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Chris Chrisman B.S. ’59 and Carlene Chrisman

Arndt 450x450Byron “Chris” and Carlene Chrisman receive the Distinguished Alumni Award for Service to UW-Whitewater

Written by Kristine Zaballos | Images by Craig Schreiner and submitted

Nobody is more surprised about University of Wisconsin-Whitewater alumnus Byron “Chris” Chrisman’s unlikely path to success than Chrisman himself. 

“The amazing thing is that this farm kid, whose family was dirt poor — with no running water or electricity — and who barely attended and never graduated from high school, ended up being a successful attorney and business person,” said Chrisman. 

Throughout his life, that path would involve equal measures of hard work, determination and the support of mentors. 

“And being blessed, over and over, by the Lord,” said Chrisman.

After earning a B.S. in business administration with an emphasis on accounting from UW-Whitewater in 1959 and a J.D. from the University of Colorado in 1966, Chrisman embarked on a career spanning tax law, commercial real estate development and businesses as diverse as hotels, restaurants, and large-scale greenhouses. Savvy investments of OPM — or “other people’s money,” as he explains — eventually left Chrisman in a position to begin to give back to his alma maters. 

An initial gift of $1.5 million in 2016 from Chrisman and his wife, Carlene, funded the Mary Poppe Chrisman Success Center on campus, a tutoring center named after Chrisman’s first wife, the late Mary Poppe Chrisman, who earned a B.S. in mathematics in 1957. A subsequent estate gift from the Chrismans in 2019 of $5 million — the largest gift to date in the university’s history — was targeted to four endowment funds: Student Success Fund, Warhawk Emergency Fund, Wheelchair Athletics and Rugby. 

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Alumnus Byron "Chris" Chrisman looks at a Warhawk jersey dedicated to him and his wife Carlene as she hugs men's wheelchair basketball coach Jeremy "Opie" Lade during a visit to campus on Oct. 11, 2019. (UW-Whitewater photo/Craig Schreiner)

An Army education

Chrisman’s path to financial success and philanthropy was never certain. He dropped out of school to work on a farm at 12, reasoning that an education wasn’t needed if he was going to be a farmer, but a six-week stint picking cotton with his family made him reconsider — and enroll in high school at the age of 16. After receiving a failing grade on an algebra test, he approached the teacher.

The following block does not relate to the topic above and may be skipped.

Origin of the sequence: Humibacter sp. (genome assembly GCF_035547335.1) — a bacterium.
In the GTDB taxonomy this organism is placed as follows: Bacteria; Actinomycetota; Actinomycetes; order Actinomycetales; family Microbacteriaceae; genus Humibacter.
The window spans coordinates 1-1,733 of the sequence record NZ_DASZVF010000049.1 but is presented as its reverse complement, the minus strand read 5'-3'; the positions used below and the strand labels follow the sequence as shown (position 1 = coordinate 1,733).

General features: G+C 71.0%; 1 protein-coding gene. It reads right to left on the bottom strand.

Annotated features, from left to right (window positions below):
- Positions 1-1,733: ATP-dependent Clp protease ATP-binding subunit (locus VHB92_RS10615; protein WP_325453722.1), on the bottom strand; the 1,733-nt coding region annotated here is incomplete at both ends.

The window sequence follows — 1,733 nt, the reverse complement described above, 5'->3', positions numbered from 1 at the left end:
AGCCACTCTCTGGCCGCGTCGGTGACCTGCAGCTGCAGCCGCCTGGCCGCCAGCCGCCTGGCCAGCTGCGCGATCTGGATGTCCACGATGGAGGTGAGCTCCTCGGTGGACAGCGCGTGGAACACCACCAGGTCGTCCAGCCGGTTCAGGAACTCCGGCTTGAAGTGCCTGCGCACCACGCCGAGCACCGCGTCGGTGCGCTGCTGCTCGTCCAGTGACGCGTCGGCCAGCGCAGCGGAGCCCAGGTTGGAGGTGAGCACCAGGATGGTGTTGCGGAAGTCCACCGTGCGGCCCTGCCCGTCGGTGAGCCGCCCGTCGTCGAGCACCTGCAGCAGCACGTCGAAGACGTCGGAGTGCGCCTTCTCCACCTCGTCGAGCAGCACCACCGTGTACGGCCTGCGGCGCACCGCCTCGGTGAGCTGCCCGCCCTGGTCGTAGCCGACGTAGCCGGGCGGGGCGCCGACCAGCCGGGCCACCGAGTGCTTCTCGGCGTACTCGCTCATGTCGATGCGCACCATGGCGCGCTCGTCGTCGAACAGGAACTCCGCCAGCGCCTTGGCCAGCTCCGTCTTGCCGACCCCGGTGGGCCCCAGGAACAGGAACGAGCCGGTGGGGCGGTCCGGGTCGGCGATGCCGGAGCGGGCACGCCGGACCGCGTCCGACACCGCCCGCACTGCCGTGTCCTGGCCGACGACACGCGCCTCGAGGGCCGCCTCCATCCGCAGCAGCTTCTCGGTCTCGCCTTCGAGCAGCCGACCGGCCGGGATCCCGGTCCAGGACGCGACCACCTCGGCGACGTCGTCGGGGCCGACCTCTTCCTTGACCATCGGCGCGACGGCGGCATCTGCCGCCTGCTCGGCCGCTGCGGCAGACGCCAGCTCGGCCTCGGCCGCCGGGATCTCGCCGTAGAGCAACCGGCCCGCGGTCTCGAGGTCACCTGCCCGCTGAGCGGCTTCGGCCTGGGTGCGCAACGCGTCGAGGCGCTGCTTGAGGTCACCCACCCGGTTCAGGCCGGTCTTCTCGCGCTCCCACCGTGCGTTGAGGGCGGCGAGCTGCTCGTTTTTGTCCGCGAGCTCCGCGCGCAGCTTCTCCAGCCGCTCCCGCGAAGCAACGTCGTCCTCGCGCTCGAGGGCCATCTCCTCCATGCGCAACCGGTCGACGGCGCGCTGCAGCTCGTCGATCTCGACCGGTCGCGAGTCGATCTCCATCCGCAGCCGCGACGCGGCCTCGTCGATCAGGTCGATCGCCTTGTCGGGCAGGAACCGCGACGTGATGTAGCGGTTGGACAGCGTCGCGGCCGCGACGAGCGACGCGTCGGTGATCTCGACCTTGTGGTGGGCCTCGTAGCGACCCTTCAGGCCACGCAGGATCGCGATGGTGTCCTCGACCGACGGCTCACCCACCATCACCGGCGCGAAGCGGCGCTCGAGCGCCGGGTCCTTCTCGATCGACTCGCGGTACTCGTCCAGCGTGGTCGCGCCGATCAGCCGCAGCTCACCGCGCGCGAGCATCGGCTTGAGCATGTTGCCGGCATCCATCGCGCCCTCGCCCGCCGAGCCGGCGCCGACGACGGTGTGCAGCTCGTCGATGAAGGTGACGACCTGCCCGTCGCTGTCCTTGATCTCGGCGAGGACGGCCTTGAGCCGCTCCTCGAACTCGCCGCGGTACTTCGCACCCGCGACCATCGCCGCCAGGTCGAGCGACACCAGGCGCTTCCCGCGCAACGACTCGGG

“What can I do with this if I learn this?” he asked. “Nothing,” said the teacher. “You just have to learn it.”

That didn’t sit well with Chrisman — “I thought, ‘I don’t have to do anything!’” — so when he cut his knee on the farm cutting trees in December 1951 and it dashed his hopes of being on the high school basketball team, he dropped out of school and enlisted in the U.S. Army.

“Cutting my knee is one of the best things that ever happened to me. In the Army I learned that education is important. I taught myself to type and started working in the personnel office, where I noticed that the officers had a more attractive lifestyle than the rest of us. I also had access to the 201 files of all those officers, so I knew that I scored just as well on the aptitude tests as they had, despite their education.”

“Since I only had two-and-a-half months of high school, I took and passed the GED so I would be eligible to go to college.”

But he didn’t know anything about how to get to college. Luckily for Chrisman, one of his best friends in Augsburg, Germany, where he was stationed, came from Brodhead, and recommended he apply to Wisconsin State College-Whitewater, as UW-Whitewater was called at the time. 

A college education

"UW-Whitewater blessed me by admitting me, on probation, because I did not have a high school education, and provided me with the college education that made it possible to go on to law school and achieve success. UW-Whitewater sort of ‘kick-started' the engine, so to speak, and made it possible for me to go above and beyond."

After a bus from Chicago dropped Chrisman off in Whitewater in January 1955, he moved into his $5/week rented room and went for a walk, stopping at the public library on Main Street. There he met Mary Poppe, a math major from Sheboygan. Chance encounters on campus and the fact that they worked together downtown at Stevenson’s College Grill — now known as Jessica’s — he as a short-order cook and she as a waitress, allowed them to spend more time together.